Tuesday, 12 July 2011

Carboniferous Tree Fern Assaults Baronial Pile

As more and more vegetation gets pulled off Balintore Castle in the process of restoration, the bits that do remain suddenly jump into hitherto unknown prominence. Gosh, I thought to myself, that fern growing directly under the kitchen window needs to be removed. I decided to remove this plant as a quick task, while my friend Andrew and I were taking turns at painting a high-up window leaning over the edge of some scaffolding. In fact, the somewhat exhausting position one had to adopt while painting, was reminiscent of  the contortion demanded whilst kissing the Blarney Stone.

Anyhow, it wasn't a quick weeding task at all! Like all jobs at the castle, the tendency is to totally underestimate their scale. I reckon this fern had been growing there for at least 50 years. After two hours of work, Andrew and I had got only half the fern removed. We had chopped it with an axe, used trowels and shovels - but the roots proved incredibly tenacious. We had first to clear away the leaves, then the earth mound the fern had created for itself through decades of self-fertilising.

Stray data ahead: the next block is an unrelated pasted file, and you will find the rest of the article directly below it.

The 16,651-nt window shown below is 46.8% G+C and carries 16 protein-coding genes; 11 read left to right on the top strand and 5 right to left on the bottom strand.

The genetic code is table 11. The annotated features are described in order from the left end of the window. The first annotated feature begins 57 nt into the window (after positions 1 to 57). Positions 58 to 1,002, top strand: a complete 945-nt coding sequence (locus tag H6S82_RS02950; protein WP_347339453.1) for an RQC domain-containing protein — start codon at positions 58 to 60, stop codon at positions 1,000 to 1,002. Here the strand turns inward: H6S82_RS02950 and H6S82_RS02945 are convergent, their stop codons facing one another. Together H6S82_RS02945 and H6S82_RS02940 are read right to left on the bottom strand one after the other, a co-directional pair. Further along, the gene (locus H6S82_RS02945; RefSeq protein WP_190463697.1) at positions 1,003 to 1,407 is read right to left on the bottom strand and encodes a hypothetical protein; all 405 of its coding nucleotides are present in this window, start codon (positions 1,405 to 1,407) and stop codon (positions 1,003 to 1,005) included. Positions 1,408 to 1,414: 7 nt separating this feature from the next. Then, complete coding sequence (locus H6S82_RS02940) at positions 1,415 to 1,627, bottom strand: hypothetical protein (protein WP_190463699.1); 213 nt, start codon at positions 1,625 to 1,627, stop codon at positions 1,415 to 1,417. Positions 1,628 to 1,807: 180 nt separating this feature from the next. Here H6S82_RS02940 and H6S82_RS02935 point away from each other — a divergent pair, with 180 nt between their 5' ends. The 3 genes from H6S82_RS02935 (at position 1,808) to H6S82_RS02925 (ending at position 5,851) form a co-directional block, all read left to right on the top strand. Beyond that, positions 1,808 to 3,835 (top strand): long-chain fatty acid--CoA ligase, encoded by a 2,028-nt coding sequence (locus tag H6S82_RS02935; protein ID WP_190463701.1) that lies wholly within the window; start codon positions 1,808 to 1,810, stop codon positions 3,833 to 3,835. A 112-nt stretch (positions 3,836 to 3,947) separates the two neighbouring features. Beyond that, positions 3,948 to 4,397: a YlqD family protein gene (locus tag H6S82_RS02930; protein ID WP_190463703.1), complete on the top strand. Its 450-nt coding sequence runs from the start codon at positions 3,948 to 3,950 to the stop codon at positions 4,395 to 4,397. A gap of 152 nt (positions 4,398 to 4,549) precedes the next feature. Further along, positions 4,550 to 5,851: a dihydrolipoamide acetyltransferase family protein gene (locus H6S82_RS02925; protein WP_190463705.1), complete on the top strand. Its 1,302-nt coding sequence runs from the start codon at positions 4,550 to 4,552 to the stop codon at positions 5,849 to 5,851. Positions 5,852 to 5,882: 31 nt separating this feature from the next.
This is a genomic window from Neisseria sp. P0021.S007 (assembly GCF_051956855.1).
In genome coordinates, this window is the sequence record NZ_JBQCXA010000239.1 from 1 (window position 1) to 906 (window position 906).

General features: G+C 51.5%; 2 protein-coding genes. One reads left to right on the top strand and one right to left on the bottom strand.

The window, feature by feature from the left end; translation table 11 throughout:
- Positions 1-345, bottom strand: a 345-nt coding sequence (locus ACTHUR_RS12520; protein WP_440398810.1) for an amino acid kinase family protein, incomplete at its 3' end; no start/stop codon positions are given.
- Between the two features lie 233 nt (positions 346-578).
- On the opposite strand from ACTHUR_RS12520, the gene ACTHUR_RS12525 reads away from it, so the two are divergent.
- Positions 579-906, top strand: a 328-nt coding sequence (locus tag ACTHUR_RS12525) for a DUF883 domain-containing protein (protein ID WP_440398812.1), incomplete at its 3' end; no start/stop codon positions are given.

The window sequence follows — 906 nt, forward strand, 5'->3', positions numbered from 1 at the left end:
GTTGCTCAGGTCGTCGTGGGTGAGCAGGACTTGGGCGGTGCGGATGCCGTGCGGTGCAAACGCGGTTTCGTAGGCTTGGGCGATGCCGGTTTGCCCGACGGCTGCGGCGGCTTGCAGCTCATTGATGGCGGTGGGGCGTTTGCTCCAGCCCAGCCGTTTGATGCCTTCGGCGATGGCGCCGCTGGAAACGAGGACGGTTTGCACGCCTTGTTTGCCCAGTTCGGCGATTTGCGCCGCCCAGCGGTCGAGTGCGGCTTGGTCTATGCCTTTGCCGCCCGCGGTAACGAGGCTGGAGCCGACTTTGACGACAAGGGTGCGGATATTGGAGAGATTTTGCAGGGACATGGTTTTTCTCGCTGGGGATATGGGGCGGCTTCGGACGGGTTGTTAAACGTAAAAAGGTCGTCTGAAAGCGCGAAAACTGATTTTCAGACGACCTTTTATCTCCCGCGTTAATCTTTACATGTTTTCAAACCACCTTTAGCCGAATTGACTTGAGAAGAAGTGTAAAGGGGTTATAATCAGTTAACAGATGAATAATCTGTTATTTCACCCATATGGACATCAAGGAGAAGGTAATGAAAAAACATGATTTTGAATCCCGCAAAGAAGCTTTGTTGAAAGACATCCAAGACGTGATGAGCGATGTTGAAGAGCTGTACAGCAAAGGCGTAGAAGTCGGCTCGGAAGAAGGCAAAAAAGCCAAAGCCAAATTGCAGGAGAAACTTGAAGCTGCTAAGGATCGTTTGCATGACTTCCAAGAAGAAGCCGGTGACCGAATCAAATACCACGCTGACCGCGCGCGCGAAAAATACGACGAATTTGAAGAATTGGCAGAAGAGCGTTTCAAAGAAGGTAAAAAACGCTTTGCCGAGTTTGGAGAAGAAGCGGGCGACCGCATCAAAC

In the end I bought myself a garden fork (the most appropriate tool that we did not have) and removed the final bit of root a couple of days later, after 30 minutes work. The last bit of roots I removed are shown in the photograph with the ladder for scale. This is only a third of  the entire root system, and thus the plant deserves its place in the "super-size-my-biology" seam of carboniferous fossils, along with foot-wide dragonflies!

Ferns hold water against the side of stonework, and this spalls the stone in the winter as well as washing away the mortar, so as much as I love the fractally bootylicious fern as a plant - it had to go. When I first saw the castle, vertical columns of ferns were growing up the sides of the building, in precisely the locations where the stolen downpipes should have been.  If I half-closed my eyes, the elevations of Balintore were the exotically-vegetated cliffs leading up to the plateau of Arthur Conan Doyle's "The Lost World". :-)

1 comment:

  1. That looks like a terribly large pilonidal sinus. Good job!